Something I thought about:

  • Teaching practice and academia. In academia, out only real teaching evaluations come from students (and word of mouth), which has always struck me as odd having returned to academia from a background in education. When I was a classroom teacher, I talked to my colleagues constantly about students, best practices, lesson plans, etc. I had a special education teacher in my classroom twice a week, and these educators gave me invaluable help and feedback on matters of accessibility and inclusion. Later, at a tutoring company, I put together a professional development program so that tutors could get together every quarter to talk through their normally independent work and exchange ideas and best practices. In academia, we get feedback on our writing and work through peer review, conferences, and conversations, but it is truly strange to me that “higher ed” involves almost no real background or training in teaching/education. People emulate their teachers or mentors for better or worse. Meanwhile, the field of education continues to grow and change. This academic year, I’ve participated in two different training / professional development programs, and they’ve been so helpful. I have plenty of teaching experience and am confident in my abilities, but being observed, receiving feedback, and talking to colleagues about teaching practice? It’s invaluable, and I wish we had more time and opportunity to develop this aspect of our work.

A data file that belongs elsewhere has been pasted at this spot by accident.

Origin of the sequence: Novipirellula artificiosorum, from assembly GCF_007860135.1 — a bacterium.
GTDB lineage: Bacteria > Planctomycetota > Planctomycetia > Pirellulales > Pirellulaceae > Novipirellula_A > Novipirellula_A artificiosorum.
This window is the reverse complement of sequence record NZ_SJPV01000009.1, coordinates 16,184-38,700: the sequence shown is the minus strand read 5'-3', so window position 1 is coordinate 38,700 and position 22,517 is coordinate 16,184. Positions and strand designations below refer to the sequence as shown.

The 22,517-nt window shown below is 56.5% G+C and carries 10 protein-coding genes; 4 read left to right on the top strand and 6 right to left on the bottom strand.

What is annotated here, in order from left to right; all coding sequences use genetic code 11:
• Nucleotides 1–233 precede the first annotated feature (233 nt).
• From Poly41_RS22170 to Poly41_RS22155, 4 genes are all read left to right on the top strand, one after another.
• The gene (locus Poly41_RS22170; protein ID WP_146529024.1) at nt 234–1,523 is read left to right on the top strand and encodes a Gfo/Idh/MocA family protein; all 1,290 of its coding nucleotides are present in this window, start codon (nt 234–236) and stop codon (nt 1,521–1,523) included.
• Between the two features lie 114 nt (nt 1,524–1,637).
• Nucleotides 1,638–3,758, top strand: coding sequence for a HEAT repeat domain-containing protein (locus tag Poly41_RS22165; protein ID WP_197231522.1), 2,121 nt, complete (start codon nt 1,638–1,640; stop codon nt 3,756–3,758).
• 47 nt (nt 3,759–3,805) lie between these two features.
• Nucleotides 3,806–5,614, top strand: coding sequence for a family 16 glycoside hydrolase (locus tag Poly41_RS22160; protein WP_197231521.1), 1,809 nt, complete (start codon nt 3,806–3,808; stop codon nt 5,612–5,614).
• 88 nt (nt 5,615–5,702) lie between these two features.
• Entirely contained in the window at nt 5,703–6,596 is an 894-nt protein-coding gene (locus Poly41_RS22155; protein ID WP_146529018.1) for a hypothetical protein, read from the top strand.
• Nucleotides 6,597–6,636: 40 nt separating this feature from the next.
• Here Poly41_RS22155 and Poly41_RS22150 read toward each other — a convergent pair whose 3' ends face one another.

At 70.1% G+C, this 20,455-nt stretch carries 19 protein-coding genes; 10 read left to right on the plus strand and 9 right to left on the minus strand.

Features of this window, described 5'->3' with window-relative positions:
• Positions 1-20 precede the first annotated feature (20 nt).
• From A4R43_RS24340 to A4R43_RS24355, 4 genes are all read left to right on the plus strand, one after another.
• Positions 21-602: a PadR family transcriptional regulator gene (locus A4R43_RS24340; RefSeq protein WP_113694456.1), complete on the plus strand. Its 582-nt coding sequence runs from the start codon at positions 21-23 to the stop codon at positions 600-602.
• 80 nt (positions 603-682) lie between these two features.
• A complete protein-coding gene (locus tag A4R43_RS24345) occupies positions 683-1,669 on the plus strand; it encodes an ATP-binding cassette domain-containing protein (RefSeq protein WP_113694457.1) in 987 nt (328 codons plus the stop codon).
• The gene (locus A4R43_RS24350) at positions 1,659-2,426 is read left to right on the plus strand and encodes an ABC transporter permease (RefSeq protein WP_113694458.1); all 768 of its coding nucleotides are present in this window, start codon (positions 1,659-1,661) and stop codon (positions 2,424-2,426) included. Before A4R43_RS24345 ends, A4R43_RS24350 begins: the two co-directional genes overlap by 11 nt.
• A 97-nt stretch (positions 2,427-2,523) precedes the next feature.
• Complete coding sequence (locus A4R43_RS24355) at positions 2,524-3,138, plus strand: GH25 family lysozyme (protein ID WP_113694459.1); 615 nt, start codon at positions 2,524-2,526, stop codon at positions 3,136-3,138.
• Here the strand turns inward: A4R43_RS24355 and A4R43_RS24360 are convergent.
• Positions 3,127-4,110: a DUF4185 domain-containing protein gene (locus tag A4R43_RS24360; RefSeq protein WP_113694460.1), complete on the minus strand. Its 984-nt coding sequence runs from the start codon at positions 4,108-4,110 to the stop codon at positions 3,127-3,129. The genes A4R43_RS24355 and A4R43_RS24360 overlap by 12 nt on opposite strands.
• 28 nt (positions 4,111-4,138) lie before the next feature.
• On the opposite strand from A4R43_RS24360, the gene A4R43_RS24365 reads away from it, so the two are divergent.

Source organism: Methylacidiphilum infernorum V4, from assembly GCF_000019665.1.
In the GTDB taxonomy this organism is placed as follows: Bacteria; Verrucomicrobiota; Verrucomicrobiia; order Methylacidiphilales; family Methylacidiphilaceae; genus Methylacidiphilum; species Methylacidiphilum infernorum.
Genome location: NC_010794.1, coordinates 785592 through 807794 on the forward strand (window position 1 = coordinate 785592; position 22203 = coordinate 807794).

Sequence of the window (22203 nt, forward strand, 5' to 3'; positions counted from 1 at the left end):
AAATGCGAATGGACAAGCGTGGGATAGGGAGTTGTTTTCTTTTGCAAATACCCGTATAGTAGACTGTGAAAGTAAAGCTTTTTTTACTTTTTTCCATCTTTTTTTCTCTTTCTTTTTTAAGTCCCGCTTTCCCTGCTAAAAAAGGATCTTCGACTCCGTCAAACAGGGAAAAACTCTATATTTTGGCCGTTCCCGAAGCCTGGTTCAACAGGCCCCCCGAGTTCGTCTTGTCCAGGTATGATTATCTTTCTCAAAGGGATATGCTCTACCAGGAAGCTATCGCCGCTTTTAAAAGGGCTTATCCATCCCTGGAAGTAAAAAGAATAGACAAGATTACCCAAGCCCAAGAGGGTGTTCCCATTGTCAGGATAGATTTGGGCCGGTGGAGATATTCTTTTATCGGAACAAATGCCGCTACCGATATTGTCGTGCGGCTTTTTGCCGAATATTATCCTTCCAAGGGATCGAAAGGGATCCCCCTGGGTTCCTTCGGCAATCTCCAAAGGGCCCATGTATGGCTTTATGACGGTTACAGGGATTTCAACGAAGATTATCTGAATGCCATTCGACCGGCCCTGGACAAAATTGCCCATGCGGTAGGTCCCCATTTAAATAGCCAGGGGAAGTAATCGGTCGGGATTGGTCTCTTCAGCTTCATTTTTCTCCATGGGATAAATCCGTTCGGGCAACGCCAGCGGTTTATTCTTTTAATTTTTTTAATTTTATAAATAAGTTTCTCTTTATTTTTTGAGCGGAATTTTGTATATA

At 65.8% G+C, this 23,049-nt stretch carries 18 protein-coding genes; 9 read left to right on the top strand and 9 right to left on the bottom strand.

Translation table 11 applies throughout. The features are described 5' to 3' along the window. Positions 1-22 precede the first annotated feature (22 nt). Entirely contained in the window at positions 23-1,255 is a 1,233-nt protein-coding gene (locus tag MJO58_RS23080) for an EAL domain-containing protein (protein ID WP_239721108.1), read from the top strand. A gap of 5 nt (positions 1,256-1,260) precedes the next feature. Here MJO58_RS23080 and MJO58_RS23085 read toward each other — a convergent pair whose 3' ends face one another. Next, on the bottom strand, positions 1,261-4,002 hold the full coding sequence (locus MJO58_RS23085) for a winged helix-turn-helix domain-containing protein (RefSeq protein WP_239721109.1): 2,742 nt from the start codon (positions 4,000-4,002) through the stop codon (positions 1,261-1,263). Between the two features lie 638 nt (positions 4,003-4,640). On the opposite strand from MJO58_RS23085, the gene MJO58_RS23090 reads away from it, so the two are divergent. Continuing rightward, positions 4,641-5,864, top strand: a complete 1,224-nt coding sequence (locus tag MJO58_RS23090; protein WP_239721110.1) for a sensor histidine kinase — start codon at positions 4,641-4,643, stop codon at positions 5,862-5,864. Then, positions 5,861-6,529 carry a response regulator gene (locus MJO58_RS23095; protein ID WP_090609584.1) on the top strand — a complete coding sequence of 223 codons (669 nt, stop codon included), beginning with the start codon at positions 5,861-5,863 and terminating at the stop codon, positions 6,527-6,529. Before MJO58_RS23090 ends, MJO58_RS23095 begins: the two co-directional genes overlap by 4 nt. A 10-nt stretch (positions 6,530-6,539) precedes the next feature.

Something I did:

  • Dove into an intensive CELTA program.
  • A lot of homework: reading, observations, class, etc.
  • Taught one unassessed and two assessed lessons.
  • Texted with my cohort a lot.
  • Went to a department meeting.
  • Met with the Diverse Verse team

Something I read:

  • Mostly coursework!